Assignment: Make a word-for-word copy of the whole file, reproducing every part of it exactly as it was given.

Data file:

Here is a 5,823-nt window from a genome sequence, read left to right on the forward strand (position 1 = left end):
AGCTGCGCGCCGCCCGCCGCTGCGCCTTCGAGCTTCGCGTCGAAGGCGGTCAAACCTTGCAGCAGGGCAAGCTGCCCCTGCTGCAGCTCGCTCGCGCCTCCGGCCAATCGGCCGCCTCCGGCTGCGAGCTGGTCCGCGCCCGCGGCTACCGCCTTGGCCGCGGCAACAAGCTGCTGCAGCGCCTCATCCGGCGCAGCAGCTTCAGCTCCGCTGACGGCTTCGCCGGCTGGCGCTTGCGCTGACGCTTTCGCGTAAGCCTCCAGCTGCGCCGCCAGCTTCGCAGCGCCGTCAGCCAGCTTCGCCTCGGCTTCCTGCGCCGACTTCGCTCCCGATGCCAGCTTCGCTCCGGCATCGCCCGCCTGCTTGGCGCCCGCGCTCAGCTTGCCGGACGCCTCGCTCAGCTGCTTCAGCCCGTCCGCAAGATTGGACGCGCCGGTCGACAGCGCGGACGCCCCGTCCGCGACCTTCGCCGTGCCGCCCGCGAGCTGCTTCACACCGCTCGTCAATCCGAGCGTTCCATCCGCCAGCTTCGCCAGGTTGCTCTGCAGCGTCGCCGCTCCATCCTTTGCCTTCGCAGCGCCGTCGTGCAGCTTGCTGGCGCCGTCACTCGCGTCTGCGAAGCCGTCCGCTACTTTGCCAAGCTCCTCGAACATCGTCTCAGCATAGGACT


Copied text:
Here is a 5,823-nt window from a genome sequence, read left to right on the forward strand (position 1 = left end):
AGCTGCGCGCCGCCCGCCGCTGCGCCTTCGAGCTTCGCGTCGAAGGCGGTCAAACCTTGCAGCAGGGCAAGCTGCCCCTGCTGCAGCTCGCTCGCGCCTCCGGCCAATCGGCCGCCTCCGGCTGCGAGCTGGTCCGCGCCCGCGGCTACCGCCTTGGCCGCGGCAACAAGCTGCTGCAGCGCCTCATCCGGCGCAGCAGCTTCAGCTCCGCTGACGGCTTCGCCGGCTGGCGCTTGCGCTGACGCTTTCGCGTAAGCCTCCAGCTGCGCCGCCAGCTTCGCAGCGCCGTCAGCCAGCTTCGCCTCGGCTTCCTGCGCCGACTTCGCTCCCGATGCCAGCTTCGCTCCGGCATCGCCCGCCTGCTTGGCGCCCGCGCTCAGCTTGCCGGACGCCTCGCTCAGCTGCTTCAGCCCGTCCGCAAGATTGGACGCGCCGGTCGACAGCGCGGACGCCCCGTCCGCGACCTTCGCCGTGCCGCCCGCGAGCTGCTTCACACCGCTCGTCAATCCGAGCGTTCCATCCGCCAGCTTCGCCAGGTTGCTCTGCAGCGTCGCCGCTCCATCCTTTGCCTTCGCAGCGCCGTCGTGCAGCTTGCTGGCGCCGTCACTCGCGTCTGCGAAGCCGTCCGCTACTTTGCCAAGCTCCTCGAACATCGTCTCAGCATAGGACT